So this group was fortunate that they kept their heads on straight and were fortunate to stay healthy and that they were at least willing to do the bare minimum to play well as a group. There were some bumpy sports there for sure but they hung in there well.

OS: These past three seasons have been filled with unparalleled successes, what do you think made those successes possible?

RR: The players. It’s all about the players. You can’t win without the talent and we had great players. The 2008 team I thought we were better at every position against every team we played, except there were a couple matches where maybe there was a tie [laughs]. So we were really just a strong team that had great energy. Christa Harmotto was just an energizer that kept things going for her 4 years.

But I think that it’s about players, you can’t have a successful program without support from the University, the school itself. We’re fortunate that they support the program, support the staff. We’ve got a great staff, and again, if you stay healthy, you’ve got a shot. Christa’s freshman year she blew out her ACL and that ended the season’s prospects for greatness, and we could have been great too. We could have had a little better run, but injuries are part of the game and we were unable to overcome that injury. The other teams we lost to were better than us.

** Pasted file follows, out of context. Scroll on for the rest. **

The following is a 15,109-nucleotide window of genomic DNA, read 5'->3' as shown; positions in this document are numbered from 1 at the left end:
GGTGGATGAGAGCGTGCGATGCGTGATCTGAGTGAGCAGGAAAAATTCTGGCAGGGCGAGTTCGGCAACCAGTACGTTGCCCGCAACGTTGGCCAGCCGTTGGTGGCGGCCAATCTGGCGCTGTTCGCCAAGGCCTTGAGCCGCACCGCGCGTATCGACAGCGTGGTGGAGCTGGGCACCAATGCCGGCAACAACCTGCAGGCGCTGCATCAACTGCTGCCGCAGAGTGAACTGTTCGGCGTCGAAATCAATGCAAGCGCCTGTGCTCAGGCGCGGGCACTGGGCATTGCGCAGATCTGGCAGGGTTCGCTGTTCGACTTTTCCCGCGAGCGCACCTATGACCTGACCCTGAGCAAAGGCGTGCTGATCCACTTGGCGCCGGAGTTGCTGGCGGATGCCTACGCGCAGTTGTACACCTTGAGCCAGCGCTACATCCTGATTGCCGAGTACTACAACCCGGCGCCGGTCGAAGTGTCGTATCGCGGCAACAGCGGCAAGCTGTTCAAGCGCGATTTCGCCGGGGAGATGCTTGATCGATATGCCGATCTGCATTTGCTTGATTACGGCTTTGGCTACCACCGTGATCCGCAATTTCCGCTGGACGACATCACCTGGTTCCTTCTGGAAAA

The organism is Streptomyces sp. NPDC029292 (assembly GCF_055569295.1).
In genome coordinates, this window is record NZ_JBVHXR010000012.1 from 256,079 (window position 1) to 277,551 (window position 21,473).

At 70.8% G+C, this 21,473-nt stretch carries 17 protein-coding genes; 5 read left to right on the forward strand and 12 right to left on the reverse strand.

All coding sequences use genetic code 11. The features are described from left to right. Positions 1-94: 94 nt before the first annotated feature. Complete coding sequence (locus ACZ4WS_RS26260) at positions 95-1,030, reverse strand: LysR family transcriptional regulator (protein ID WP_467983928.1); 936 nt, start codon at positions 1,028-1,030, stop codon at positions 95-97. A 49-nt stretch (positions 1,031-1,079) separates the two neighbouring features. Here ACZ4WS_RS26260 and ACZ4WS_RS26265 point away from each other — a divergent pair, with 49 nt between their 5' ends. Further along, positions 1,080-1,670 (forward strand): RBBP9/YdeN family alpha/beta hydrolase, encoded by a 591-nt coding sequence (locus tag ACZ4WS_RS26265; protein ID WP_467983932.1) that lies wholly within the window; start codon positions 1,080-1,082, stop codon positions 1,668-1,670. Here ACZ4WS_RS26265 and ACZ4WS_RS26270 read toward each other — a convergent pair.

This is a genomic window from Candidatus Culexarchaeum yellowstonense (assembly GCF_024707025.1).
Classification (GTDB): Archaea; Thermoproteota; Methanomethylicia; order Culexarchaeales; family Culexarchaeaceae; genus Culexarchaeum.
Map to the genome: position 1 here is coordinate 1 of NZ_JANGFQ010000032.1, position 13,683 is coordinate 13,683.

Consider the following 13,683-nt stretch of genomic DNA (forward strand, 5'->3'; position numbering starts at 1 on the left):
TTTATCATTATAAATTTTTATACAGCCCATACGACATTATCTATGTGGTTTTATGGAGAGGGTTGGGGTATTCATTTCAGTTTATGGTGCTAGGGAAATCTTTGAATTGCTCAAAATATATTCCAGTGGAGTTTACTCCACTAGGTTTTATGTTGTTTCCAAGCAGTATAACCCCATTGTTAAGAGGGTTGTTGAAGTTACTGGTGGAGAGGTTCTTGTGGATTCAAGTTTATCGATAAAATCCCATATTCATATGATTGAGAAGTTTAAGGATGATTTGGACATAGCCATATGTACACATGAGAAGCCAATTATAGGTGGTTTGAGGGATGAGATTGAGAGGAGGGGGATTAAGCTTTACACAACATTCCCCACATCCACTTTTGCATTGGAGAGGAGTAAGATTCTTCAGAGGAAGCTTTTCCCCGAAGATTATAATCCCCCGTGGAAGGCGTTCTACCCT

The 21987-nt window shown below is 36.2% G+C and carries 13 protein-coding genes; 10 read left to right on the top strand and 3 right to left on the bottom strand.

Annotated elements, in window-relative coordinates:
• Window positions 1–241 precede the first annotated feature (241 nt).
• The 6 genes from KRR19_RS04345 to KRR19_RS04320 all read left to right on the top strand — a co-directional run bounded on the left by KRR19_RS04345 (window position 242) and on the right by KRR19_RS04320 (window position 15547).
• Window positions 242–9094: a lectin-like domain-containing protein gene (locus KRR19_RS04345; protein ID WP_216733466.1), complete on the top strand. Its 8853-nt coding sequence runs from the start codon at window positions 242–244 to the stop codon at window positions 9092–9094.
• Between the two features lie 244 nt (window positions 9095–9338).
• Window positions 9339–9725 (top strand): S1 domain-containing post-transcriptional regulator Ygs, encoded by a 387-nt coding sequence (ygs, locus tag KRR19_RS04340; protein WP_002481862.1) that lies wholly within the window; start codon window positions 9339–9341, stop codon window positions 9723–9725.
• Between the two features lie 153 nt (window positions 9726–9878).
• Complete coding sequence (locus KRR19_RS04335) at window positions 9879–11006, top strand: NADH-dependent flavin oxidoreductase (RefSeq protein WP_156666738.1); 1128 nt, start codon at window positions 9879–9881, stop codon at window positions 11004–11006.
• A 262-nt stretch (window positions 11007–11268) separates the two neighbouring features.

OS: The Men’s volleyball team has also been very successful in recent years, what’s the relationship like between the two teams?

RR: Well, I think it’s a relationship that’s very positive with all of the sports. We have dinner tonight with the women’s basketball team where we’ll share some of our voyage for them. On Saturday we’re doing something with women’s gymnastics. I look at it as it’s Penn State, and I want all of the teams to be successful.

One of the relationships that exist that’s good because of the two volleyball teams is that when we’re out of season they’re in season and the girls have a little more motivation to work because they see how athletic the guys are. The guys play a different game than the women play, but our women play a game much different than a lot of other women’s teams, because I’m more aligned towards the men’s game with them. But I had the luxury of having great athletes that were bigger and stronger and it made it a little different. We’ll see how it goes over the next couple of years as we transition in new players.